Combine that partnership with funds available through Minnesota's Outdoor Heritage Fund, made possible by the Clean Water, Land and Legacy Amendment passed by state voters in 2008, and the result is marginal farmland being turned into conservation land to the benefit of prairie chickens and other critters.
"Much of the land we are restoring was in the Conservation Reserve Program, some of it for more than 20 years. But when CRP enrollment changed and crop prices rose, farmers took it out of CRP and tried to turn it into production land again," Baden said. "A lot of it, frankly, isn't very good farmland because it's so wet or too sandy and so the landowners were looking for something to do with it, especially after prices fell."
The result is heaven for prairie chickens, which once numbered in the millions in Minnesota and were "as common as blackbirds," according to the Prairie Chicken Society. The DNR says about 330,000 prairie chickens were harvested by hunters in 1923. But habitat destruction, intensive farming and over-hunting cut their numbers drastically and by 1942 the DNR closed the hunting season. By the 1980s the birds were considered endangered in Minnesota, confined to small areas of the beach ridges of glacial Lake Agassiz.
Today, the state pegs the prairie chicken population at about 5,000 based on spring surveys conducted by the Prairie Chicken Society. But organization president Brian Winter believes the population might be as low as 3,000 because harsh winters and cold, wet springs the last couple of years have carved into the birds' survival.
"I think that just argues more for the work we've been doing. The more habitat you have, the better chance you're going to have at surviving the winter and having successful broods in the spring," Winter said. "The prairie chicken is surviving, but it's not like they are common. It's a small and quite vulnerable population."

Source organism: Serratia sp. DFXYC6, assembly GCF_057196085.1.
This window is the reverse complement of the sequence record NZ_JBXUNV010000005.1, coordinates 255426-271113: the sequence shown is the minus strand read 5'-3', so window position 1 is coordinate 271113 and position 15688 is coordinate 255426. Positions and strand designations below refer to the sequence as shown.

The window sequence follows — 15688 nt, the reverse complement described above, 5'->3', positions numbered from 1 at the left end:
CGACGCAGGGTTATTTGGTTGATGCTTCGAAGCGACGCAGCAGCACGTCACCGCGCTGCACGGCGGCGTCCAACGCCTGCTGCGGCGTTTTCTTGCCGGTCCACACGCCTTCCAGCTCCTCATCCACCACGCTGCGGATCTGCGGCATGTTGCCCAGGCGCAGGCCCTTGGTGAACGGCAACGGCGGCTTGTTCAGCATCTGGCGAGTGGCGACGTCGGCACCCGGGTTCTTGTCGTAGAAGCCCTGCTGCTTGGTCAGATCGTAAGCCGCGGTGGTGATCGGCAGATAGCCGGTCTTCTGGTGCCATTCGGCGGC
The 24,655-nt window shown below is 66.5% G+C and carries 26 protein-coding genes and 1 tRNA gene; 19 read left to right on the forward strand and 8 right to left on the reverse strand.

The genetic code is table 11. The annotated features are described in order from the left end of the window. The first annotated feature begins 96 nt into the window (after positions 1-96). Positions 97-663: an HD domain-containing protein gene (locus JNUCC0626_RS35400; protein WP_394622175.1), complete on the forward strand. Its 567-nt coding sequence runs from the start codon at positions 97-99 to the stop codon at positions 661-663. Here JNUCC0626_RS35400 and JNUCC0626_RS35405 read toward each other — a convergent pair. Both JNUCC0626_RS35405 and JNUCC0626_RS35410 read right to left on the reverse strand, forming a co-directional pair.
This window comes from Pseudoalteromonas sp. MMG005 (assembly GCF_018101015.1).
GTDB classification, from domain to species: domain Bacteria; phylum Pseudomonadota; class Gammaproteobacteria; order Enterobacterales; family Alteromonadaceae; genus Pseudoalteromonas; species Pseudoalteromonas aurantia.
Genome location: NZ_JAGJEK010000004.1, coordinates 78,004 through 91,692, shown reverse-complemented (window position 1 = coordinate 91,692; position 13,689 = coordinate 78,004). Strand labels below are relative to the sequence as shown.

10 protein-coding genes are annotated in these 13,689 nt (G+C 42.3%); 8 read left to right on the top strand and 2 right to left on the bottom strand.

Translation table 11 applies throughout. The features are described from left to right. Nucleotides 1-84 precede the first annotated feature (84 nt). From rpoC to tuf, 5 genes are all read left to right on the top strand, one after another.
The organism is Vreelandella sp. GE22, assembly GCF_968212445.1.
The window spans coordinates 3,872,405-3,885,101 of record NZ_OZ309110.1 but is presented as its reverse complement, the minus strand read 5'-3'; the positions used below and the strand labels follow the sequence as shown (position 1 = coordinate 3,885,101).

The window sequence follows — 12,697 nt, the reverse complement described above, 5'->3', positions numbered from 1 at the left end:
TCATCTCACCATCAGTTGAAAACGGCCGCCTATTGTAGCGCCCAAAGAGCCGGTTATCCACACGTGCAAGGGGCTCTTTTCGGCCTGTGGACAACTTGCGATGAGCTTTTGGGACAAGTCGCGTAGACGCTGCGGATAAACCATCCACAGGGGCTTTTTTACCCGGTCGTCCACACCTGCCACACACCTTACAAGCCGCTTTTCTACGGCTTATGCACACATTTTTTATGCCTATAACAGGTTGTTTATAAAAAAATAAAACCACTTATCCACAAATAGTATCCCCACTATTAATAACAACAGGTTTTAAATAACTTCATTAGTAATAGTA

The key, Winter said, is getting large and permanently connected grasslands. Small parcels of disconnected land aren't nearly as conducive to wildlife production, particularly prairie chickens. That's why the PCS, Pheasants Forever and the DNR are trying to piece together the tiny bits of core remnant prairie and restored grasslands into contiguous blocs of land in Norman and Clay counties.
The partnership last year acquired the Cupido WMA addition, 960 acres of prime conservation land southeast of Twin Valley that hasn't yet been re-seeded into grassland or signed with the familiar green and white WMA border markers. Bulldozers were on the property recently, scraping out sediment-filled wetlands and plugging ditches.
Already, though, dozens of sandhill cranes and Canada geese were using the restored wetlands.
It will soon be another large swath of restored prairie and wetlands, adding to a large complex of public land.
"If you can do that, you give prairie chickens a fighting chance," Winter said. "If you don't have that good base of habitat, you don't have that fighting chance. There are already so many factors going against these birds, from climate change to predators to many other things.
"We'll never have it back like it once was. We recognize this is an area based in agriculture and that's how many of our neighbors make their living. But we're trying to at least give a resemblance of what things were once like. Prairie chickens are a magnificent bird and there is value in having them around," Winter said.